EU leaders approved a Brexit deal agreed with the U.K. government at a special summit Sunday, but warned that there could be no meaningful renegotiation of the agreement, even if the British parliament rejects it.
The deal on the table, the product of a year and a half of complex and sometimes fractious negotiations, is “the best possible” and the EU “will not change its fundamental position,” European Commission President Jean-Claude Juncker said, arriving at the European Council meeting Sunday.
“I do think that the British parliament, because this is a wise parliament, will ratify this deal,” he added.
The British and European parliaments must both ratify the deal — a 585-page legally binding Withdrawal Agreement, and a 26-page Political Declaration setting the outline of the future relationship — before it can come into force. British MPs are expected to vote in the second week of December.
U.K. Prime Minister Theresa May, facing a rebellion from MPs in her own party, is yet to command a parliamentary majority in support of the deal. The growing likelihood of a no vote has led to speculation that May could be forced back to the negotiating table.
“Now it’s time for everybody to take their responsibility. Everybody” — EU’s chief negotiator Michel Barnier
May released what she called “my letter to the nation” Sunday in which she made an appeal over the heads of U.K. politicians directly to voters for them to back the deal. “It is a deal for a brighter future, which enables us to seize the opportunities which lie ahead,” she wrote, describing a series of EU policies that have failed the U.K., including the bloc’s Common Agricultural Policy, which Britain will soon be free of.
At the summit, EU leaders gave their endorsement to the deal after just over half an hour of discussion. Council President Donald Tusk tweeted, “EU27 has endorsed the Withdrawal Agreement and Political Declaration on the future EU-UK relations.”
The official summit conclusions state: “The European Council restates the Union’s determination to have as close as possible a partnership with the United Kingdom in the future.”
But on their way into the meeting, leaders echoed Juncker’s insistence that the deal could not be revisited.
Austrian Chancellor Sebastian Kurz said of the deal: “It will certainly not be renegotiated and there is no leeway.” Dutch Prime Minister Mark Rutte said the agreement represents “the max” negotiators can achieve, as he appealed to British MPs to ratify the deal.
Swedish Prime Minister Stefan Löfven offered the possibility of an extension to the Article 50 process and tweaks to the deal text, but ruled out “major negotiations” in the event of a no vote in the U.K. parliament.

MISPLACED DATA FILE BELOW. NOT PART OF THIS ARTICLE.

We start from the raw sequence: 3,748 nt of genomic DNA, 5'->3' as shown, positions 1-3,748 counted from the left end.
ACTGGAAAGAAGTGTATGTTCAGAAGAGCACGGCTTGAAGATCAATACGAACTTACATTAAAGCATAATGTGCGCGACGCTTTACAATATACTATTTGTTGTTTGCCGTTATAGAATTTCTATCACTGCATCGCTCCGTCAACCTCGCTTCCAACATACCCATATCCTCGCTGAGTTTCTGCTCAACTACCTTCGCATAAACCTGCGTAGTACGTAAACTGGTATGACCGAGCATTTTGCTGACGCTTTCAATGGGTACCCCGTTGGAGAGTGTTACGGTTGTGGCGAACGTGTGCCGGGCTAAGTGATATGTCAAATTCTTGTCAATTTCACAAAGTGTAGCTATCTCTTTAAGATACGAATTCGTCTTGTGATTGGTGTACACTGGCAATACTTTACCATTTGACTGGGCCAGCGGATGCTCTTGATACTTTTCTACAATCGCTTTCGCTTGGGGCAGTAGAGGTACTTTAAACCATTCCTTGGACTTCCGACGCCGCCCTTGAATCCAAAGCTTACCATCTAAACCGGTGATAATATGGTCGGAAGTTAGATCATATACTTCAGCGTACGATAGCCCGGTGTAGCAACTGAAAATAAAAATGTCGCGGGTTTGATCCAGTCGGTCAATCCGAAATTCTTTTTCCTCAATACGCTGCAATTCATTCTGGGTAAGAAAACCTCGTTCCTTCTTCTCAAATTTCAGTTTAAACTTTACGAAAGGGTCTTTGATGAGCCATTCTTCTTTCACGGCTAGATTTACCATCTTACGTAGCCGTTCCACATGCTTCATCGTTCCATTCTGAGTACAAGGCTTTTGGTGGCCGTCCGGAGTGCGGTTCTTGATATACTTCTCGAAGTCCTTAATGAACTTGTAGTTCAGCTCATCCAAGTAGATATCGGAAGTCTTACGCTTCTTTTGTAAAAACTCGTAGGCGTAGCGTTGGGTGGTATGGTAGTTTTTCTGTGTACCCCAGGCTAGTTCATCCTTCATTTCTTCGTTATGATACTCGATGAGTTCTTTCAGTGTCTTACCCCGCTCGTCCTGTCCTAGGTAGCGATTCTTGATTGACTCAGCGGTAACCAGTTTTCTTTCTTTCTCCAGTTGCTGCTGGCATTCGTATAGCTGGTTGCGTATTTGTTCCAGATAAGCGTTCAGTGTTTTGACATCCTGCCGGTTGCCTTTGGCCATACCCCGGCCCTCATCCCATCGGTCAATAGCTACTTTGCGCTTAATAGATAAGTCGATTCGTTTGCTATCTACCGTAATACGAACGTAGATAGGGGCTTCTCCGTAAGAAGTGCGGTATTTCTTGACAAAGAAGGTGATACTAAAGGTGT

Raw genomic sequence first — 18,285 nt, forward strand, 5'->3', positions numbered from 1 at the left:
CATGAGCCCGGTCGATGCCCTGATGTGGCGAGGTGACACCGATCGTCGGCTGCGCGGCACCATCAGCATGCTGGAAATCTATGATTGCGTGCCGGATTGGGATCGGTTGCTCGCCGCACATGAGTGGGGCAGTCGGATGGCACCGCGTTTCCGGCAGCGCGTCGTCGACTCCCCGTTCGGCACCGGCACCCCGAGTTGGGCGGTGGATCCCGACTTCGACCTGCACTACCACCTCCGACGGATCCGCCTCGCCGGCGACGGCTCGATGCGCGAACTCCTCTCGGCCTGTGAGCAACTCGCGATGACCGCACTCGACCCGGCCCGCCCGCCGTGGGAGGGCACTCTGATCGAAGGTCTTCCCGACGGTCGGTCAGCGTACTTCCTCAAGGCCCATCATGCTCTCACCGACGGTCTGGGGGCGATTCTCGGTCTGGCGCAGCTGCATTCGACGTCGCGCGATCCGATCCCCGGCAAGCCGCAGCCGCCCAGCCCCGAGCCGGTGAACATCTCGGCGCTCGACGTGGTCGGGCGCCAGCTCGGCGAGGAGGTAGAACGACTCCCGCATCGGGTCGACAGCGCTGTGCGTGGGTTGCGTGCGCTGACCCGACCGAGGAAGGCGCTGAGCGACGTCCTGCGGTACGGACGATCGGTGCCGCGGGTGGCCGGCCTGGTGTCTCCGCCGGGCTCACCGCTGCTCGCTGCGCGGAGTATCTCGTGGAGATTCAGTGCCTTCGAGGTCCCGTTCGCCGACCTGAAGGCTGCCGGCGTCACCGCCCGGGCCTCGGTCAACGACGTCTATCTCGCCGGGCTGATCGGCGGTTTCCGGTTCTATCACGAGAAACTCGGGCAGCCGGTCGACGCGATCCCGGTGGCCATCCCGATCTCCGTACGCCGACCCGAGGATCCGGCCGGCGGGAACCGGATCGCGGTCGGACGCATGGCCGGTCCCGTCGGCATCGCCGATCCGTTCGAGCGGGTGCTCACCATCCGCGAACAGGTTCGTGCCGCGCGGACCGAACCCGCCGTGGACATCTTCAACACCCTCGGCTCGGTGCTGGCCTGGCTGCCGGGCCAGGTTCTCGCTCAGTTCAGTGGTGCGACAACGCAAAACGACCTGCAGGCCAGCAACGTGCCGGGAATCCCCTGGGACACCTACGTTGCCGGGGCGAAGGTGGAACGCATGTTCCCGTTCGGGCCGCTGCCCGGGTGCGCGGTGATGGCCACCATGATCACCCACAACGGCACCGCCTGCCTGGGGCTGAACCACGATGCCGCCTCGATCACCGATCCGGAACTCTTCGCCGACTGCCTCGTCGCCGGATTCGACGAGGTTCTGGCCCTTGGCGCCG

And speaking at a press conference during the summit, European Parliament President Antonio Tajani said it would be “impossible to reopen the text” of the agreement, even if MPs in the U.K. vote against. He said the European Parliament could hold its own vote on the deal even if that happens — most likely in February or March because of the time needed to translate the text.
Amid a somber mood at the summit, which marks the formal end of the withdrawal stage of the Brexit negotiations, French President Emmanuel Macron said: “It’s neither an opportunity to rejoice nor a day of mourning. It’s the choice of a sovereign people. It’s a time for dignity and responsibility.”
He said the summit was “an important step” but added that it shows the “European Union has an element of fragility and that clearly it’s still perfectible and improvable.”
His German counterpart Chancellor Angela Merkel entered the summit without offering any comments to waiting reporters.
As late as Saturday, the deal had looked in jeopardy because of last-minute objections from Spain over the status of Gibraltar in ongoing talks about the U.K.’s future relationship with the bloc. Those were resolved thanks to a clarification by the U.K. of its legal interpretation of the Withdrawal Agreement text.
Arriving at the summit, Lithuanian President Dalia Grybauskaitė said leaders would endorse the agreement. Asked how Spain had been persuaded she said: “Usually there are some — I can joke — tricks. We promised to promise … usually now we promise we deliver. Sooner or later.”
The EU’s chief negotiator Michel Barnier, also appeared to be sending a message to U.K. MPs, telling reporters on arrival at the summit that the deal is a “necessary step,” praising the negotiating teams and adding: “Now it’s time for everybody to take their responsibility. Everybody.”
Irish Prime Minister Leo Varadkar commended the deal but said the best outcome would be for the U.K. stay in the EU. “We spent two years trying to negotiate an agreement that protects our interests, our citizens and our economy, and I believe we have that,” he said.
This article has been republished from www.politico.eu